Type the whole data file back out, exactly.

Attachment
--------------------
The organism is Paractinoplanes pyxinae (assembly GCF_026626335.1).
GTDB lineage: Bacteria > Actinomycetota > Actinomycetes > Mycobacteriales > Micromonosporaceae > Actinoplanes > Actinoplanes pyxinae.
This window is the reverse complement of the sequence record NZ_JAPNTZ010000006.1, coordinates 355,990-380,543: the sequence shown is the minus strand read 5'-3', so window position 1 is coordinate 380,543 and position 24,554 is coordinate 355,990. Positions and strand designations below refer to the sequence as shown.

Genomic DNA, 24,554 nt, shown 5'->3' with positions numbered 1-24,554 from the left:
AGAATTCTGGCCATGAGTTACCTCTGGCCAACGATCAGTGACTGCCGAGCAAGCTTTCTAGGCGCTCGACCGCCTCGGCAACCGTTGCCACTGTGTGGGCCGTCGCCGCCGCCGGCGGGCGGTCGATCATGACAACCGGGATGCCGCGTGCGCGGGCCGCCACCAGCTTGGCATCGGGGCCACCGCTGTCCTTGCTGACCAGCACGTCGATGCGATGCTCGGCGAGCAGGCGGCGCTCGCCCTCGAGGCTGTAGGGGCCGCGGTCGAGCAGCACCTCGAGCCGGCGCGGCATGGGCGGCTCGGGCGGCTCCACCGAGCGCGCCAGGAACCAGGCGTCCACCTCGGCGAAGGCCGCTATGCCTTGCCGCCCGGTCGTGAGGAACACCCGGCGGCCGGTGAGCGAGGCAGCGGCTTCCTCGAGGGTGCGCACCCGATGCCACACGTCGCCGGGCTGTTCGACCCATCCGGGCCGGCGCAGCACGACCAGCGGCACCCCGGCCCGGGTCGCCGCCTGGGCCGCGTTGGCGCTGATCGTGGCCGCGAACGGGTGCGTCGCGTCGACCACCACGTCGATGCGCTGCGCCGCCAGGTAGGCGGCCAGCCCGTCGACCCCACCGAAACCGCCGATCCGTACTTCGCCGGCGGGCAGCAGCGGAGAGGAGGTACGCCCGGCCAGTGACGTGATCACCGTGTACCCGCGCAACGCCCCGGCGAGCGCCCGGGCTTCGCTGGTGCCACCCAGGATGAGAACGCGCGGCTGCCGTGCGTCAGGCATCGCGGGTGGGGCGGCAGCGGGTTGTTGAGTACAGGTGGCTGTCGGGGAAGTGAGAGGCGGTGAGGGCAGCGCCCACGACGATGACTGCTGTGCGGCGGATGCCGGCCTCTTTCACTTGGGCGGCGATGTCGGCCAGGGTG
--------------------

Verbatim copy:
The organism is Paractinoplanes pyxinae (assembly GCF_026626335.1).
GTDB lineage: Bacteria > Actinomycetota > Actinomycetes > Mycobacteriales > Micromonosporaceae > Actinoplanes > Actinoplanes pyxinae.
This window is the reverse complement of the sequence record NZ_JAPNTZ010000006.1, coordinates 355,990-380,543: the sequence shown is the minus strand read 5'-3', so window position 1 is coordinate 380,543 and position 24,554 is coordinate 355,990. Positions and strand designations below refer to the sequence as shown.

Genomic DNA, 24,554 nt, shown 5'->3' with positions numbered 1-24,554 from the left:
AGAATTCTGGCCATGAGTTACCTCTGGCCAACGATCAGTGACTGCCGAGCAAGCTTTCTAGGCGCTCGACCGCCTCGGCAACCGTTGCCACTGTGTGGGCCGTCGCCGCCGCCGGCGGGCGGTCGATCATGACAACCGGGATGCCGCGTGCGCGGGCCGCCACCAGCTTGGCATCGGGGCCACCGCTGTCCTTGCTGACCAGCACGTCGATGCGATGCTCGGCGAGCAGGCGGCGCTCGCCCTCGAGGCTGTAGGGGCCGCGGTCGAGCAGCACCTCGAGCCGGCGCGGCATGGGCGGCTCGGGCGGCTCCACCGAGCGCGCCAGGAACCAGGCGTCCACCTCGGCGAAGGCCGCTATGCCTTGCCGCCCGGTCGTGAGGAACACCCGGCGGCCGGTGAGCGAGGCAGCGGCTTCCTCGAGGGTGCGCACCCGATGCCACACGTCGCCGGGCTGTTCGACCCATCCGGGCCGGCGCAGCACGACCAGCGGCACCCCGGCCCGGGTCGCCGCCTGGGCCGCGTTGGCGCTGATCGTGGCCGCGAACGGGTGCGTCGCGTCGACCACCACGTCGATGCGCTGCGCCGCCAGGTAGGCGGCCAGCCCGTCGACCCCACCGAAACCGCCGATCCGTACTTCGCCGGCGGGCAGCAGCGGAGAGGAGGTACGCCCGGCCAGTGACGTGATCACCGTGTACCCGCGCAACGCCCCGGCGAGCGCCCGGGCTTCGCTGGTGCCACCCAGGATGAGAACGCGCGGCTGCCGTGCGTCAGGCATCGCGGGTGGGGCGGCAGCGGGTTGTTGAGTACAGGTGGCTGTCGGGGAAGTGAGAGGCGGTGAGGGCAGCGCCCACGACGATGACTGCTGTGCGGCGGATGCCGGCCTCTTTCACTTGGGCGGCGATGTCGGCCAGGGTG